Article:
Take our clothing, for instance. Generally, getting antennas to play nice with bending and reshaping has led to poor performance (and then there are these things). But work being done at Ohio State University might have taken the next big step towards creating a sweater transmitter.

They used a thin, flexible plastic substrate and etched brass onto it, forming a sort of lightweight antenna thread. They then wove this thread into four areas of a vest: front, back, and both shoulders. A controller about the size of a deck of cards was mounted on a belt. This device monitors the signal of each antenna and switches between them on the fly in order to keep those bars up. In tests, it performed far better than existing whip-style antennas. Most importantly, it allowed reliable communication regardless of the direction the person was facing.

It’s not quite ready for deployment to Banana Republic just yet, but there are plenty of applications. ChiChih Chen, one of the researchers, says: “Our primary goal is to improve communications reliability and the mobility of the soldiers, but the same technology could work for police officers, fire fighters, astronauts – anybody who needs to keep their hands free for important work.” Good signal can mean the difference between a good copy and a bad copy when a building is coming down, and a smaller device footprint means one more magazine or one more tool a soldier or firefighter can carry. I’m thinking this could be useful for espionage and police work, though. No more sticking wires to the undercover guy’s chest.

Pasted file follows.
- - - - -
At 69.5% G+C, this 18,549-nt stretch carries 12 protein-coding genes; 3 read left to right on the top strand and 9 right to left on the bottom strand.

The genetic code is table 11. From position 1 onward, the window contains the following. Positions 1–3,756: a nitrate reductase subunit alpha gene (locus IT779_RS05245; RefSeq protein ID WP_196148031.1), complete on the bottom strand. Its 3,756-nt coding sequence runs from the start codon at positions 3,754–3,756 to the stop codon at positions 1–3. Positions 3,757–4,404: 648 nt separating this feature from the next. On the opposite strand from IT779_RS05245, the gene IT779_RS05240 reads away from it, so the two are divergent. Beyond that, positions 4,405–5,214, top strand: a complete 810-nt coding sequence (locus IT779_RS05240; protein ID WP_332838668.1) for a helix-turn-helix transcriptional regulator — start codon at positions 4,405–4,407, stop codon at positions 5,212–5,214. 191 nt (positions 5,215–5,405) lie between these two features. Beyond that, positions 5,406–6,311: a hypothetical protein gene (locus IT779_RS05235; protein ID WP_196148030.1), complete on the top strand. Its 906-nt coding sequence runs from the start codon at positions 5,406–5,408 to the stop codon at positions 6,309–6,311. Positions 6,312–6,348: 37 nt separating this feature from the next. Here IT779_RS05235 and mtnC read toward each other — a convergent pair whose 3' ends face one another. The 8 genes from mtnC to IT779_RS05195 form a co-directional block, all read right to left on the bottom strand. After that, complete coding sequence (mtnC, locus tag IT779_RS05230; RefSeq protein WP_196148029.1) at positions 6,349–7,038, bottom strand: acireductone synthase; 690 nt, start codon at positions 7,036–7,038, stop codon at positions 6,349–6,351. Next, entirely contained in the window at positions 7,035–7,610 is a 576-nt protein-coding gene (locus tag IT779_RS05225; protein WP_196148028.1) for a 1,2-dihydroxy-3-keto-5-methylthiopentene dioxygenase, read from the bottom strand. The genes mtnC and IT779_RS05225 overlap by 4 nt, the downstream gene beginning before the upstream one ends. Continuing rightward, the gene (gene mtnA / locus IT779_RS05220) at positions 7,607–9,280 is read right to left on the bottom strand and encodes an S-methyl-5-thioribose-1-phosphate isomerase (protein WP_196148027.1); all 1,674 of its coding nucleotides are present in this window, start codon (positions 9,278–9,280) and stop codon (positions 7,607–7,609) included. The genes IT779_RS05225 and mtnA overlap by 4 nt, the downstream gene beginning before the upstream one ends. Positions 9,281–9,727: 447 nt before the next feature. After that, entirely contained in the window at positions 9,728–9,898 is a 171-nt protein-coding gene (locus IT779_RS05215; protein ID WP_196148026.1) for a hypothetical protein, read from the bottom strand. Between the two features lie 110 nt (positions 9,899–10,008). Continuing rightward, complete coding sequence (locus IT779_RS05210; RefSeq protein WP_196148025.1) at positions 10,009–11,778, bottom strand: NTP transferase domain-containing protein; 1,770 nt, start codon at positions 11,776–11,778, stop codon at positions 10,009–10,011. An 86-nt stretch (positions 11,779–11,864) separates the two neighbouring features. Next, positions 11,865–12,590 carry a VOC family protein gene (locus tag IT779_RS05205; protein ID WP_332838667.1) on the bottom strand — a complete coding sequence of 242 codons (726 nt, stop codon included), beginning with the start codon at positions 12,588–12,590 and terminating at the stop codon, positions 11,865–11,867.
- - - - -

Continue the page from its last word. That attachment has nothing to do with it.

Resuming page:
It isn’t cheap: right now the tech costs around $ 200 per person to implement, which is probably out of NASA’s budget. The researchers believe they can bring the price down, and eventually integrate the antennas with normal clothes for safety purposes.





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Inhabitat’s Week in Green: IKEA’s massive solar array, climate-controlled clothing and ultra-green yachts

The summer sun supercharged green technology this week as Inhabitat reported that IKEA flipped the switch on a massive 65,000 square foot solar array and designer Markus Kayser unveiled an awesome self-sufficient solar-powered laser cutter. We also spotted a clever off-grid Tropicana billboard that is juiced by oranges, and we learned about a new piezoelectric film that could lead to laptops powered by typing. Energy-generating architecture also made headlines as SMIT announced plans to roll out their Solar Ivy system on several buildings and one designer unveiled plans for a green energy island large enough to power Copenhagen.